17 August 1958: In what was the first attempt to launch a spacecraft beyond Earth orbit, Thor-Able 1 was to place a small instrumented satellite in orbit around the Moon. Called Pioneer, the satellite carried a television camera, a micrometeorite detector and a magnetometer.
The Thor-Able was launched from the Cape Canaveral Air Force Station, Florida, at 12:28:00 UTC, 4 minutes behind schedule.
73.6 seconds into the flight, at an altitude of 9.9 miles (16 kilometers), the first stage of the rocket exploded. Telemetry from the upper stages continued and that was tracked until impact in the Atlantic Ocean. An investigation found the cause to be a turbopump failure.
The Thor Able was a two-stage orbital launch vehicle which was developed from the Douglas Aircraft Company’s SM-75 Thor intermediate-range ballistic missile.
Designated Thor DM-19, the first stage was 60.43 feet (18.42 meters) long and 8 feet (2.44 meters) in diameter. Fully fueled, the first stage had a gross weight of 108,770 pounds (49,337 kilograms). It was powered by a Rocketdyne LR-79-7 engine which burned liquid oxygen and RP-1 (a highly-refined kerosene rocket fuel) and produced 170,565 pounds of thrust (758.711 kilonewtons). This stage had a burn time of 2 minutes, 45 seconds.
The second stage was an Aerojet General Corporation-built Able, a second stage for the U.S. Navy’s Vanguard rocket. It was 21 feet,6.6 inches (6.57 meters) long with a maximum diameter of 2 feet, 9 inches (0.84 meters). The second stage had a gross weight of 5,000 pounds (2,268 kilograms). It used an Aerojet AJ10-101 rocket engine which burned a hypergolic mixture of nitric acid and UDMH. The second stage produced 7,711 pounds of thrust (34.300 kilonewtons) and burned for 1 minutes, 55 seconds.
9 July 1962: At 09:00:09 UTC, the United States detonated a thermonuclear warhead over the Pacific Ocean. This was part of the Operation Dominic-Fishbowl test series at Johnston Island, and was designated Starfish Prime.
At 08:46:28 UTC, a Douglas Thor DSV2E orbital launch vehicle, serial number 195, was launched from missile complex LE-1 on Johnston Island, carrying a W-49 warhead in an AVCO Corporation Mk-2 reentry vehicle. The rocket also carried three instrumentation pods which were jettisoned at pre-selected altitudes. The W-49 reached a peak altitude of 600 miles (965 kilometers) along a ballistic trajectory, and then began to descend.
The W-49 detonated 36 kilometers (22 miles) southwest of Johnston Island at an altitude of 400 kilometers (246 miles) with an explosive yield of 1.45 megatons. The point of detonation deviated from the planned Air Zero by 1,890 feet (576 meters) to the north, 2,190 feet (668 meters) east, and +617 feet (188 meters) in altitude. The fireball was clearly visible in the Hawaiian Islands, more than 800 miles (1,288 kilometers) away.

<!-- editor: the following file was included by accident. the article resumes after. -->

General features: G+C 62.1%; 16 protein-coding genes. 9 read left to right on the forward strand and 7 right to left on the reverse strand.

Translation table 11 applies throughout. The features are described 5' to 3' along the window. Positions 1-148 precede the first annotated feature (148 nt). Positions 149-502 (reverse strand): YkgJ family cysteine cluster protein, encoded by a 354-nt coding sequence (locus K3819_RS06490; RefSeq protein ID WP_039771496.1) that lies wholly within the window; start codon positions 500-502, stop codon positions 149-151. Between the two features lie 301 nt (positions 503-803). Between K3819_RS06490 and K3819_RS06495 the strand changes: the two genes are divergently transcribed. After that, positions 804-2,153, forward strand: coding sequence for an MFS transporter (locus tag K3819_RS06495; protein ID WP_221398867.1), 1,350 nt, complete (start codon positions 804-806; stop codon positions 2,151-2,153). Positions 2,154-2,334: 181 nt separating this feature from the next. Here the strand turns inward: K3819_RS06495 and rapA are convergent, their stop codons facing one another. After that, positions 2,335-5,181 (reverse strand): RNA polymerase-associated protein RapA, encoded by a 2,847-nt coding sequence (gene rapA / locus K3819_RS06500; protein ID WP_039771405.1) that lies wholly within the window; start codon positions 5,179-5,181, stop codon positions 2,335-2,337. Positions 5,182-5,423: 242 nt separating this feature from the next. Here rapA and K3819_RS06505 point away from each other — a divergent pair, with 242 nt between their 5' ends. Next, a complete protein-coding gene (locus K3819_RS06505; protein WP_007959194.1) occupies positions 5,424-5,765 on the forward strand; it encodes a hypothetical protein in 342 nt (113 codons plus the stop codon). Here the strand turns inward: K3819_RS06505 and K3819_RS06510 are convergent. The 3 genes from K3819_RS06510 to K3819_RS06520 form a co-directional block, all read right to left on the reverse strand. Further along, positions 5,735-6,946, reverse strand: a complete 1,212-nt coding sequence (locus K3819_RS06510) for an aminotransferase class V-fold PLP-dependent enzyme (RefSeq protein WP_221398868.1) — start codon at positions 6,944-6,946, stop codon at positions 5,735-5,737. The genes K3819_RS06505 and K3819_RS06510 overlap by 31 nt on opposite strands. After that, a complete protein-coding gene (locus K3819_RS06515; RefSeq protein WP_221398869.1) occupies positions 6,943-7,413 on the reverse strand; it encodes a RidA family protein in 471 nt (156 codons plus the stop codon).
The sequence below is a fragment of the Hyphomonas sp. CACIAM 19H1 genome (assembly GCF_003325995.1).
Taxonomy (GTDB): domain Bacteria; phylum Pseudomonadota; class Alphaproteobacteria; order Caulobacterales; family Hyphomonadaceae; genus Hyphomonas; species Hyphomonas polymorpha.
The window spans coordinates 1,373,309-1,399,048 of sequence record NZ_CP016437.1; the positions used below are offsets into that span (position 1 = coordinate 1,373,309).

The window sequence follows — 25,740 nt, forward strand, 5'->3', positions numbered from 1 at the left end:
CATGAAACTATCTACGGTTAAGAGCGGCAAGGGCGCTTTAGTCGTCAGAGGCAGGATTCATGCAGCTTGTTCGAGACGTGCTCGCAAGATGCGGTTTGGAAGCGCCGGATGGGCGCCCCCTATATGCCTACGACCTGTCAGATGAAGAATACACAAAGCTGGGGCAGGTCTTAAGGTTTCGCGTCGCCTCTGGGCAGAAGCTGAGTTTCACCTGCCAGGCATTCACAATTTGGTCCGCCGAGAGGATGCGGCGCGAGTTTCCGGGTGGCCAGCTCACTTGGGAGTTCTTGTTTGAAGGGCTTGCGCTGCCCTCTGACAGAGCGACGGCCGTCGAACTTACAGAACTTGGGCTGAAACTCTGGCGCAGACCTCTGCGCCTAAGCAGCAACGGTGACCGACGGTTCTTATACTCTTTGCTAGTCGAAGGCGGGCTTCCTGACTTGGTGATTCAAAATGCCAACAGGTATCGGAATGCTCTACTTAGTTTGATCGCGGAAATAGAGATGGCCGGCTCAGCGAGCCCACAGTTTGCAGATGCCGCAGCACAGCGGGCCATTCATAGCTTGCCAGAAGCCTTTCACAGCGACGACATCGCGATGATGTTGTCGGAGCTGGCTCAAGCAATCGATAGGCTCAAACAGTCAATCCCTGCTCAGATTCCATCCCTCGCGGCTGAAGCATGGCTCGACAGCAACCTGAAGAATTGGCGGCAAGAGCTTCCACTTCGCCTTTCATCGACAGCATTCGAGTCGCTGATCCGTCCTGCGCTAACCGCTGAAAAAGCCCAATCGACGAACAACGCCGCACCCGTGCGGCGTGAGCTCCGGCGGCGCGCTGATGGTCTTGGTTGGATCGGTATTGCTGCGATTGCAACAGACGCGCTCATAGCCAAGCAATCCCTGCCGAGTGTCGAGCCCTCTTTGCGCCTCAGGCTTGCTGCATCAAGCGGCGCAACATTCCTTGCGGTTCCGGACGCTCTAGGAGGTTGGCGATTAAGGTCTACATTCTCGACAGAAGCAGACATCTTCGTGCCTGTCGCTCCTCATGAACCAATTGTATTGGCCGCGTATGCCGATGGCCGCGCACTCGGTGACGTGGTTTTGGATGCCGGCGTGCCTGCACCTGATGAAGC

The electromagnetic pulse (EMP) damaged electrical systems in The Islands, cutting power, damaging equipment and interrupting telephone systems. Brilliant auroras were visible, lasting about 7 minutes.
Telstar, an American communications satellite that was placed in Earth orbit the following day, was also damaged by residual radiation from the detonation.
The Starfish Prime experiment was for the purpose of “Evaluation of missile kill mechanisms produced by a high altitude nuclear detonation.” The electromagnetic effects on communications were also studied.
The Thor DSV2E was an orbital launch variant of the Douglas Aircraft Company SM-75 Thor IRBM. This was a single-stage nuclear-armed intermediate-range ballistic missile, 61 feet, 3.91 (19.692 meters) long and 8 feet, 0.00 inches (2.438 meters) in diameter. With the Mk-2 reentry vehicle, the overall length of the missile was 63 feet, 7.38 inches (19.390 meters). It weighed 109,800 pounds (49,805 kilograms) at liftoff and 6,889 pounds (3,124 kilograms) at burnout.
The SM-75 was powered by one Rocketdyne LR79-NA-9 rocket engine which produced 150,000 pounds of thrust (667.23 kilonewtons). Two Rocketdyne LR101-NA-9 vernier engines of 1,000 pounds thrust (4.45 kN), each, provided directional control and thrust adjustments. The Thor was fueled with kerosene and liquid oxygen sufficient for 156 seconds of main engine burn time.
The Thor could reach a maximum speed of 11,020 miles per hour (17,735 kilometers per hour) and had a maximum range of 1,500 miles (2,414 kilometers).
The W-49 thermonuclear warhead was designed by the Los Alamos Scientific Laboratory (LASL) and is believed to be a development of the earlier B-28 two-stage radiation-implosion bomb. It incorporated a 10-kiloton W-34 warhead as a gas-boosted fission primary, and had a one-point-safe safety system. The warhead had a diameter of 1 foot, 8 inches (0.508 meters) and length of 4 feet, 6.3 inches (1.379 meters). It weighed 1,665 pounds (755 kilograms).